For those who have never had the pleasure, be assured that you can indeed see a long way in the desert... and even more so if it involves a point of light on a dark night. The first night of the exercise... headlights on moving vehicles could be spotted here and there all over the place, which caused a lot of heated radio traffic about getting the word to all hands about light discipline. The second night was a bit better, but still far from total blackout, which was the commander's intent. At noon chow time on the third day at the big CP, Col Garrett asked me if I could bring a hammer to the evening brief? When I asked if he needed a claw hammer, or a ball-peen, or a dead-blow, or?, the Col said 'just a hammer... any kind will do'... I had no idea what in the world a full Colonel in the middle of the desert would want with a hammer... but I borrowed one from a vehicle tool kit. The jump CP was set up on a slight rise, overlooking a MSR (Main Supply Route)... and as we began to assemble in the gathering dusk, fifty yards from the road, we observed a M151 jeep coming down the road... with its headlights on. The Colonel, hammer in hand;, strolled down to the MSR, and holding up a hand, bade the driver to stop.
The Colonel then quite calmly used the hammer to break out both headlights on the jeep, then told the driver: "you can go now, son..."
Within moments, what had looked like fireflies in extended order drill began to wink out... all over the desert. It must have been telepathy, because radio traffic couldn't have spread the word that fast... but it got dark out there... and stayed dark.
Imagine, if you can, LCPL Schmuckatelli pulling back into his unit area, and encountering his units' Motor T Gunny: "Schmuckatelli! what in the (f-bomb) happened to yer (F-bombing, adjectivorialy) headlights?! "Ah, Gunny... yore not going to believe this, but... this Colonel, see, signaled me to stop, and he"... I doubt the Gunny believed him... but do know that the Colonel got the word down to the owning unit that the driver's tale was true. It stayed pretty much dark in the desert for the rest of the exercise...
On the IR subject, recall receiving some M880 trucks (Dodge pickups, 4X4) at 1st Track Veh Bn at Camp Schwab... the camo paint fad hadn't hit yet, or was just getting started, but these new trucks were a dull Marine Corps green... and had been painted with "Infra-red Absorptive" paint... this was the newest magic stuff, and at a reported $35 a gallon (1976 prices) danged expensive, but supposedly made whatever it was painted with not reflective of infra-red illumination. So, just for funsies, one pitch black night, we parked one down the ridge by the amtrack wash ramp, put an infra-red vision block in the driver's hatch of a P-7, buttoned up, and turned the IR headlights on... When we looked through the vision block... what we saw down there, nearly a hundred yards (meters for you newbies...)... looked a lot like a Dodge pickup truck...
'Cordovan' was more a type of leather than a specific color shade... and for many years prior to the plastic abominations available today, was specific to officers. The leather, made from a layer of horse hide just under the skin, has relatively small pores, and as such will polish easily to a high gloss. Have been told that if an entire can of polish (Lincoln brand, usually) was worked into a pair, that thereafter, a quick swipe with a damp chamois skin would produce an inspection ready shine. I recall seeing exactly one pair being worn in enlisted uniform (they were quite expensive...), and that was a fellow boot camp PFC when he arrived in the back of a Base Motors sedan for our junior drill instructor's court-martial at 14 area at Pendleton... he didn't get called on it, to my knowledge. He either just pulled it off, or the fact that his last name was Pendleton might have helped... supposedly a relative of "Uncle Joe Pendleton", for whom the base was named... Brooks Brothers has a cheap pair listed for only $650... elsewhere, they will run into four digits. The leather does have a different hue than the cowhide shoes that were enlisted issue before Corfam. Old DI's knew to look at the 'counter', or the thin materiel in the heel cup of the right shoe of a new pair. There were saw-tooth notches there that denoted various grades of leather... four was as good as it got, and those would shine up really well... I think I learned that from one of the civilians in clothing issue at MCRD, SD... 'bout fifty years ago...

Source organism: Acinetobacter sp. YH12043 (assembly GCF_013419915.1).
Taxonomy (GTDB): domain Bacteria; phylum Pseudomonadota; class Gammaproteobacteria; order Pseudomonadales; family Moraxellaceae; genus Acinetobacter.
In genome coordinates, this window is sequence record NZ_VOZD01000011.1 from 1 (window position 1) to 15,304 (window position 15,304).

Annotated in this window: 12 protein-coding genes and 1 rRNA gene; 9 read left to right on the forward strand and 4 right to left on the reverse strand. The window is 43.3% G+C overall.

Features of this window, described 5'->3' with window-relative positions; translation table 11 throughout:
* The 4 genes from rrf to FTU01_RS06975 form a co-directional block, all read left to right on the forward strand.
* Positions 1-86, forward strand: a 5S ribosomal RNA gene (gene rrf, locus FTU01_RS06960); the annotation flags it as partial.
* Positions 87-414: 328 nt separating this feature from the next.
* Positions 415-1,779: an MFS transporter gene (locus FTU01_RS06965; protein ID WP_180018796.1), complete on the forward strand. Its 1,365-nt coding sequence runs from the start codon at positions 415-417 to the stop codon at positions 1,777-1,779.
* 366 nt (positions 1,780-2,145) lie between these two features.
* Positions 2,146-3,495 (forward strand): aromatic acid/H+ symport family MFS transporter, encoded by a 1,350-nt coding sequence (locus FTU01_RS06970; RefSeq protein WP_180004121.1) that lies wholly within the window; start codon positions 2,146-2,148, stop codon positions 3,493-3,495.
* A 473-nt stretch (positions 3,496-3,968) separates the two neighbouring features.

Apparently things have changed. While attending 'A' School at NAS Jax in '67 (before it was moved), passing out drunk in a vacant lot, bodysurfing all weekend and renting a room for $1.00 a night from the old lady down the street from the corner drugstore in St. Augustine was ok. Too bad, life was good.
About Tom A. and no overnight liberty. If someone is going through some type of school or special training, that is not unusual.
J. L. Stelling
1stSgt. of Marines, Retired
My daughter went to MOS training NAS Meridian Miss., same rule applied while they were in "school" (they called them "school house Marines"...) I think it had to do with newly minted Marines out on the town the rule is relaxed once they join the fleet; I attended radio school at Pendleton '75 just remember weekend passes until our training was over.
While back we had a round about in the Newsletter and Facebook, movies about Marines.
I don't remember seeing this one mentioned. It's an oldie. 1957 Robert Mitchum and Deborah Kerr. Heaven Knows Mr. Allison.
Thought some of ya might enjoy a trip back to yesteryear! BTW it's on Netflix this month.
1968 â€“ 1974, RVN '70-'71
Went to boot camp at MCRD San Diego June - Aug 1952. Plt 439. Our Drill Instructors wore pith helmets. When stationed in NavCommFac Phil 1958-1960 our uniform consisted of short sleeve khakis with pith helmets. A cool cover for hot climates.
G. H. Brandt
Marine Gunner 1952 - 1972
January 1955 was part of a BLT that made an amphibious landing in the Aleutians to prove that it could be done. Spent six weeks aboard an AKA, pulling liberty in Seattle and San Francisco (great time at Marine Memorial Club). Stretched our legs in Dutch Harbor.
"How did mankind ever come by the idea of liberty? What a grand thought it was!"
--G. C. Lichtenberg, Reflections 
"The deadliest weapon in the world is a MARINE and his rifle!"
--Gen. Pershing, U.S. Army
"Hard pressed on my right. My center is yielding. Impossible to maneuver. Situation excellent. I am attacking!"
"We're surrounded. That simplifies the problem!"
--Chesty Puller, USMC
"heart breakers and life takers", who believed we were all John Wayne reincarnated?
"Welcome to the Suck."
Fair winds and following seas.